Women more likely to suffer drug side effects, but reason may not be biology


More than half of Americans routinely take prescription or over-the-counter drugs, but women tend to experience side effects at up to twice the rate of men, according to the U.S. Food and Drug Administration.

The difference historically has been chalked up to biological sex differences, but a pair of new studies from Harvard’s GenderSci Lab debunks that view, proposing instead a set of gender-based social factors that better explain observed disparities.

“For a long time, the pattern in biomedical research has been to observe a sex disparity in outcomes, and to infer that this is due to biology,” said Sarah Richardson, Aramont Professor of the History of Science, professor of studies of women, gender and sexuality, and leader of the team whose findings were just published in Social Science and Medicine.

The director of the GenderSci Lab, Richardson’s team included Tamara Rushovich, a Griffin Graduate School of Arts and Sciences Ph.D. candidate, and collaborators at Emory and Tulane universities. “We would like to accelerate the consideration of social and other variables as factors in producing those disparities,” she said.

The researchers used publicly available data from the FDA Adverse Event Reporting System, where people who are harmed by drugs can report incidents. They collaborated with Harvard’s Institute for Quantitative Social Science and used the Faculty of Arts and Sciences Research Computing cluster to manage their data, which included analysis of more than 33 million records.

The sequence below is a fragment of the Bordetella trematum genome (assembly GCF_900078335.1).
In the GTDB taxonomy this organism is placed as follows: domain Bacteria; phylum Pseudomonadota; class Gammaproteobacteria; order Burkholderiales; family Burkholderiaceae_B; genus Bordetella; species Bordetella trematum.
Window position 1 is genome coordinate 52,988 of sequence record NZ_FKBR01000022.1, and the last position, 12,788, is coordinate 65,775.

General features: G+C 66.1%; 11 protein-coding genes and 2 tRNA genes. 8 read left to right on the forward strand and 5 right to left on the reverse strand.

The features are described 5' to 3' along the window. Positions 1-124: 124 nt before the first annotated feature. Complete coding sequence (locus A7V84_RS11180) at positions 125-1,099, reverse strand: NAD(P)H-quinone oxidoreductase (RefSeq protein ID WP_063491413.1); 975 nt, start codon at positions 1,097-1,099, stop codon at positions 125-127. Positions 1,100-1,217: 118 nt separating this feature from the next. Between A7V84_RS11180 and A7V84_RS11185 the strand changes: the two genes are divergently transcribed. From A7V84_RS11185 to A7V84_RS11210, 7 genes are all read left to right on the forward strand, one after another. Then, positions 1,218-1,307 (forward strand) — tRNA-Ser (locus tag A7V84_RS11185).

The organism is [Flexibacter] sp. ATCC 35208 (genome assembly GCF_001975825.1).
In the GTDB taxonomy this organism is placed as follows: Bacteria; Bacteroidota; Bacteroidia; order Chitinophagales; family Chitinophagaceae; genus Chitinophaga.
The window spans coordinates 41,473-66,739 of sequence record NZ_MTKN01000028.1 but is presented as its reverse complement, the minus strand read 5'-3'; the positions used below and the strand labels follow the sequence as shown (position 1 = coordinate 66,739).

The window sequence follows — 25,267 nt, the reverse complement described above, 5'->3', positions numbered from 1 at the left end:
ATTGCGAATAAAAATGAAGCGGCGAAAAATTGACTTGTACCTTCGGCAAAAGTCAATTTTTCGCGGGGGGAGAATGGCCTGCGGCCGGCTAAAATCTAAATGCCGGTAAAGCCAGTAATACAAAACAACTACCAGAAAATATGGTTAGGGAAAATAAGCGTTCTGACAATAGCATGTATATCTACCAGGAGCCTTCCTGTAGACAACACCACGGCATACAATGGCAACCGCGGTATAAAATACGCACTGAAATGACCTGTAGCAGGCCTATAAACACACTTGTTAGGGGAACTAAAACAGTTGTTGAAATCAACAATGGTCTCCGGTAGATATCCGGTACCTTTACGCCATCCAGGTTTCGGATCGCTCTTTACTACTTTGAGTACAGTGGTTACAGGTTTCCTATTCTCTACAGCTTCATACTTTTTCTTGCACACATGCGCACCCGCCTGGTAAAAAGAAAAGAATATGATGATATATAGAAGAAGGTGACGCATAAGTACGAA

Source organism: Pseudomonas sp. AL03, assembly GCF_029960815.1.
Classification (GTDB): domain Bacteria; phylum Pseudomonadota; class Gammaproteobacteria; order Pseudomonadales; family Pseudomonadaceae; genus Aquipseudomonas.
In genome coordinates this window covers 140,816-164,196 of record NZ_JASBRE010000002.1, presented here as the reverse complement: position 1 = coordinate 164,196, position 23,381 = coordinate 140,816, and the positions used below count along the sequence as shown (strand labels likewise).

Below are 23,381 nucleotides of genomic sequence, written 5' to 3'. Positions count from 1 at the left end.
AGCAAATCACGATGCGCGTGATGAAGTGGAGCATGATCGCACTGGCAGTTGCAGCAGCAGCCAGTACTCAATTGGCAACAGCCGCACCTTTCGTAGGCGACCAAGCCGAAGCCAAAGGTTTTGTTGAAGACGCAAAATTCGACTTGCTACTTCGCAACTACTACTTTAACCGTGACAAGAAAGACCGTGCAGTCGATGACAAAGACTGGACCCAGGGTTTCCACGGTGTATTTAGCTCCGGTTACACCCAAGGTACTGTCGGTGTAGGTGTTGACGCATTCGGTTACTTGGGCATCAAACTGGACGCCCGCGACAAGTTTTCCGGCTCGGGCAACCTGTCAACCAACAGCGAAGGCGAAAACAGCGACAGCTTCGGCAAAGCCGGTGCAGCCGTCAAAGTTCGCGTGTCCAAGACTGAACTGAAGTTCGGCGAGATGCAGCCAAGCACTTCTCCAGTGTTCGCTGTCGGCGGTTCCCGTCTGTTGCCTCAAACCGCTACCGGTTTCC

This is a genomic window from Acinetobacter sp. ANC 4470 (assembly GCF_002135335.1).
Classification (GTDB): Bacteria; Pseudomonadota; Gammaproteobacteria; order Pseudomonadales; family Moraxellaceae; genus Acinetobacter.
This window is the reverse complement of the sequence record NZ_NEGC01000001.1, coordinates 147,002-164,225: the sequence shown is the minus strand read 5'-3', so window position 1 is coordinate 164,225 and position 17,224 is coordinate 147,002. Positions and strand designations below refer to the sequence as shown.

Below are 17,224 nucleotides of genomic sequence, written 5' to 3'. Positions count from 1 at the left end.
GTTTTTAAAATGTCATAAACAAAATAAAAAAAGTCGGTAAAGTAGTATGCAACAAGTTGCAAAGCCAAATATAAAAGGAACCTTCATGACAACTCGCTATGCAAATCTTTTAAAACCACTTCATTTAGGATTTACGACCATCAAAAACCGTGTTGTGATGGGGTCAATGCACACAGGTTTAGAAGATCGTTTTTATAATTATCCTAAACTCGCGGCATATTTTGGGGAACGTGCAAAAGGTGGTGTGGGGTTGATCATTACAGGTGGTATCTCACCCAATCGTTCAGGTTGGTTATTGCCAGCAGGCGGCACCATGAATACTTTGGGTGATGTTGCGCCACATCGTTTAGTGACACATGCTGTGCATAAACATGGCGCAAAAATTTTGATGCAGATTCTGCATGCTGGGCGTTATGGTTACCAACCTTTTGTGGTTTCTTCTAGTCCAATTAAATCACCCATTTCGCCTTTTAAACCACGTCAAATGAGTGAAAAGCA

Their gender hypothesis around the sex disparity in adverse drug events proposes a series of explanations.

For one, women are more likely than men to engage in “health-seeking behaviors,” such as taking prescription drugs or seeing a doctor.

They’re also, according to the researchers, more likely to face bias and discrimination in the clinic, affecting the likelihood that an individual will be diagnosed with a condition or be treated properly.

What’s more, the researchers continue, gender stereotypes, stigma, identities, and social norms influence how events are subjectively experienced. For example, women are likelier than men to perceive weight gain as an adverse event. Transgender women may “sustain a greater degree of distress” than transgender men in response to hair loss.

Finally, in a highly gender-stratified world, women and men experience, on average, different environments and exposures. Women are more likely than men to live in poverty, to experience intimate partner violence, and to encounter sexual harassment and violence at work, all of which are associated with mental and physical health problems.

“Our analyses show that gender — the social, structural, and experiential differences linked to individuals’ gender/sex identity across their lifetimes — is a powerful contributor to reports of adverse drug events and ultimately inequitable health outcomes,” said first author Katharine Lee of Tulane.

The researchers’ gender hypothesis generates predictions that can be further tested in existing datasets and future study designs, Richardson added. “It identifies intervenable pathways driving sex disparities in adverse drug events.”

The researchers also published a companion study further dispelling the notion that biological sex differences account for the higher rates of adverse drug events experienced by women.

Reporting in JAMA Open Network, the researchers found that after accounting for differences in medication usage, the probability of sex disparity drops to less than 5 percent. In other words, the researchers simply accounted for the fact that women are more likely than men to take any drugs at all.



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